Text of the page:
The image you have posted appears to be the result of applying the CLF in the ACEScct working space. But if you look at the content of the file, you will see that the InputDescriptor and OutputDescriptor both read “ACES (SMPTE ST 2065-1)”. So this is a per spec LMT, designed to be applied in linear AP0.
I don’t yet have a machine running Resolve 14, so I can’t test that. But I do have my own tools which allow me to break down a CLF into a Nuke node tree. The result of using this to apply that LMT to that image in linear AP0 (followed by the RRT and Rec.709 ODT) is this:
As you can see, the effect on the image is far more subtle than applying it in ACEScct. And although there is still some noise brought out in the highly saturated green and cyan chips, it looks more like noise and less like an artefact.
It is a slightly odd LUT though. It brings in ACES linear data in the 0-100 range (i.e. more than nine stops of headroom above 18% grey) but there is no shaper or range scaling after the embedded cube, whose output is limited to the 0-1 range. So the result is an OCES image with nothing more than 2.5 stops above grey. The RRT and ODT then compress this further, resulting in the flattening of the highlights, which is very obvious in the girl’s face and the flowers.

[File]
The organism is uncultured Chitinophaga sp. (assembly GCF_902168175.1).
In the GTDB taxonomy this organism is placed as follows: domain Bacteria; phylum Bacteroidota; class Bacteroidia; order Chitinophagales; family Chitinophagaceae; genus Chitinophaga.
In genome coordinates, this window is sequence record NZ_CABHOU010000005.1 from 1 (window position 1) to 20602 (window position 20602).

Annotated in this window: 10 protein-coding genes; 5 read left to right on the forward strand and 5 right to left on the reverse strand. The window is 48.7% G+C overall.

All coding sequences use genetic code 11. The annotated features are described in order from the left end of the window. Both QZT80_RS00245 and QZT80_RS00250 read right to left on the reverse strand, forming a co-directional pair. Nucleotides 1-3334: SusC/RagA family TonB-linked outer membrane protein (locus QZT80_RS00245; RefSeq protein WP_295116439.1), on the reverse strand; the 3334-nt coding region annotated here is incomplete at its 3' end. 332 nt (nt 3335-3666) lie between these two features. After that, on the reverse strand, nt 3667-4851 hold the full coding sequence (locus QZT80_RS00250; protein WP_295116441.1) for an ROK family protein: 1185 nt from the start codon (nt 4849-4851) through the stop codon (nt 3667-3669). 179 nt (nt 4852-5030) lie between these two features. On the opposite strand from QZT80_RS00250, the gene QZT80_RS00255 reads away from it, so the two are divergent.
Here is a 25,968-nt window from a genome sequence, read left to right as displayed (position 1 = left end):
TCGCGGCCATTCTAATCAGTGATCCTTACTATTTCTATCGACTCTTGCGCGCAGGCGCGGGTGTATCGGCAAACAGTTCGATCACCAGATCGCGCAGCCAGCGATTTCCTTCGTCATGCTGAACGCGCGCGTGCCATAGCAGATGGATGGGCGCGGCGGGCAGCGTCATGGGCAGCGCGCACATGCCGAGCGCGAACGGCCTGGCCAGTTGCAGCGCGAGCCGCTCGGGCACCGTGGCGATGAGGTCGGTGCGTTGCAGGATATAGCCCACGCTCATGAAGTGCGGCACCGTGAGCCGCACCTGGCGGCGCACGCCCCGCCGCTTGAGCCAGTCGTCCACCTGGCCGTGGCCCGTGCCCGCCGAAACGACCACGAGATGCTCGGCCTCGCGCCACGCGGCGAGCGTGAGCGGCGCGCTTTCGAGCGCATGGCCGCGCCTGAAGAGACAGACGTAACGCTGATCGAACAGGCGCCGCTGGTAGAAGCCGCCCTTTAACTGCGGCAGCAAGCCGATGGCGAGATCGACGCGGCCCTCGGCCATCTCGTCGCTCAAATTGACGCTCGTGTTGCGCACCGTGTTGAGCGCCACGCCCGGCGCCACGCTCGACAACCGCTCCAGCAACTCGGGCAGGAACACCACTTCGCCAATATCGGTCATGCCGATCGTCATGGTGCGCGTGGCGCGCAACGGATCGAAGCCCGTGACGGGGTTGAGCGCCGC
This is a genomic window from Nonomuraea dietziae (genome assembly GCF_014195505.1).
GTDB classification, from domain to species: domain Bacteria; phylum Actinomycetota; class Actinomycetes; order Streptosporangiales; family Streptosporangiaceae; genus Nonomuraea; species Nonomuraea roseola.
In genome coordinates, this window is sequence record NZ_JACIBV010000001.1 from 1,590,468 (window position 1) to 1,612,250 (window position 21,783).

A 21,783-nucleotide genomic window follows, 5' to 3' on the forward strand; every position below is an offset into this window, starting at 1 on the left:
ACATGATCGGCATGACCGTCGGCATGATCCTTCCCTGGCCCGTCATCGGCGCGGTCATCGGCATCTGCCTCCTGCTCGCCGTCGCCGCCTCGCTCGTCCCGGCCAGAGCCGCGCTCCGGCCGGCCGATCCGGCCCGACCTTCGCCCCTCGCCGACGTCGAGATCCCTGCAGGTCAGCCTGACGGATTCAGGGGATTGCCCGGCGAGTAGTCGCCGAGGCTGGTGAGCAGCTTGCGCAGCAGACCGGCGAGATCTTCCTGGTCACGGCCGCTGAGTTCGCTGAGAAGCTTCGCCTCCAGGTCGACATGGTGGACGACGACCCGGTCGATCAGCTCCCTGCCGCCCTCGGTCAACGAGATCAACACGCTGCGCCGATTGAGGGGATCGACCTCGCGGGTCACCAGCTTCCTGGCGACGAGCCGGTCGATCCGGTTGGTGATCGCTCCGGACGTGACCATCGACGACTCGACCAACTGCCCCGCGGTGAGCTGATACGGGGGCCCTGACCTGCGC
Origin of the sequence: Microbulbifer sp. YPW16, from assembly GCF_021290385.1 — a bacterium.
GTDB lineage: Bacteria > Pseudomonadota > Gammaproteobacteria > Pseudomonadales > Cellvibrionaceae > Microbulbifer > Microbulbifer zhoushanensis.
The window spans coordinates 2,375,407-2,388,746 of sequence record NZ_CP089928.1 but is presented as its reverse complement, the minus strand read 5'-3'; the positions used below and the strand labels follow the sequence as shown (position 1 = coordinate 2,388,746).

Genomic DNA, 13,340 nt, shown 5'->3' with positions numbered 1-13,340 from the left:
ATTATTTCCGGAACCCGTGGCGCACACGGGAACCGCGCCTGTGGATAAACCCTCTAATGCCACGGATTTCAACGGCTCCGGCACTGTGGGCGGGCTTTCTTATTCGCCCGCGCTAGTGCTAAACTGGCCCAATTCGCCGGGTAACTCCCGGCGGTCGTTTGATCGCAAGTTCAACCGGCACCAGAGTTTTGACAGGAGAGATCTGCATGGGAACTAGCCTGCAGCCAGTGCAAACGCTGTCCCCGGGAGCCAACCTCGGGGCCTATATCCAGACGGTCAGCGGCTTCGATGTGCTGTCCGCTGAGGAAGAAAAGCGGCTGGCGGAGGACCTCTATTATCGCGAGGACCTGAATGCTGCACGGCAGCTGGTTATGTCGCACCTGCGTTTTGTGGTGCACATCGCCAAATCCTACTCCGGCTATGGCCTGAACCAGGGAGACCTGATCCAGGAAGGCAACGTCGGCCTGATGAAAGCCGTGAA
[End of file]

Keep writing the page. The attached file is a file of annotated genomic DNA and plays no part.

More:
I am also surprised at the use of only a 514 point shaper, with linear interpolation. This would seem inadequate for 0.0-100.0 linear data.
My CLF to Nuke tools are in very early development, so it is possible that there are errors in them. In which case my analysis may be inaccurate.